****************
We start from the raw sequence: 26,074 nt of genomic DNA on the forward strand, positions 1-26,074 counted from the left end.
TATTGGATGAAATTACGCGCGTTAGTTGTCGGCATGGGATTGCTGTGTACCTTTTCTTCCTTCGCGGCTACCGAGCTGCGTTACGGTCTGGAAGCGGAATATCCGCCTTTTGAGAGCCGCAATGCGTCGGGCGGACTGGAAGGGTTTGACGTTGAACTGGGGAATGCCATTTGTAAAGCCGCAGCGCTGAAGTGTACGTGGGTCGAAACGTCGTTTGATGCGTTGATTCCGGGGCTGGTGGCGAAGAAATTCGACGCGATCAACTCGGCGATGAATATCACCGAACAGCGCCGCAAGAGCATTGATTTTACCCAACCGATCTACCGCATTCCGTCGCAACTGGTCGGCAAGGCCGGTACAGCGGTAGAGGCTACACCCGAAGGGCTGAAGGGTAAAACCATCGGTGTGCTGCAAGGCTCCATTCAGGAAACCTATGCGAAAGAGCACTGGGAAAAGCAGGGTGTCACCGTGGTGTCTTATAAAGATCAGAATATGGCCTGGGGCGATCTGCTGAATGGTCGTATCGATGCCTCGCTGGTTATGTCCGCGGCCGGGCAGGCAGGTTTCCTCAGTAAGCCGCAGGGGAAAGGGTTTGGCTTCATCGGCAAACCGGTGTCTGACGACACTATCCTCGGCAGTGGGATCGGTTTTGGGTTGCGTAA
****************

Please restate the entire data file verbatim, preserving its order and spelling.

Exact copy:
We start from the raw sequence: 26,074 nt of genomic DNA on the forward strand, positions 1-26,074 counted from the left end.
TATTGGATGAAATTACGCGCGTTAGTTGTCGGCATGGGATTGCTGTGTACCTTTTCTTCCTTCGCGGCTACCGAGCTGCGTTACGGTCTGGAAGCGGAATATCCGCCTTTTGAGAGCCGCAATGCGTCGGGCGGACTGGAAGGGTTTGACGTTGAACTGGGGAATGCCATTTGTAAAGCCGCAGCGCTGAAGTGTACGTGGGTCGAAACGTCGTTTGATGCGTTGATTCCGGGGCTGGTGGCGAAGAAATTCGACGCGATCAACTCGGCGATGAATATCACCGAACAGCGCCGCAAGAGCATTGATTTTACCCAACCGATCTACCGCATTCCGTCGCAACTGGTCGGCAAGGCCGGTACAGCGGTAGAGGCTACACCCGAAGGGCTGAAGGGTAAAACCATCGGTGTGCTGCAAGGCTCCATTCAGGAAACCTATGCGAAAGAGCACTGGGAAAAGCAGGGTGTCACCGTGGTGTCTTATAAAGATCAGAATATGGCCTGGGGCGATCTGCTGAATGGTCGTATCGATGCCTCGCTGGTTATGTCCGCGGCCGGGCAGGCAGGTTTCCTCAGTAAGCCGCAGGGGAAAGGGTTTGGCTTCATCGGCAAACCGGTGTCTGACGACACTATCCTCGGCAGTGGGATCGGTTTTGGGTTGCGTAA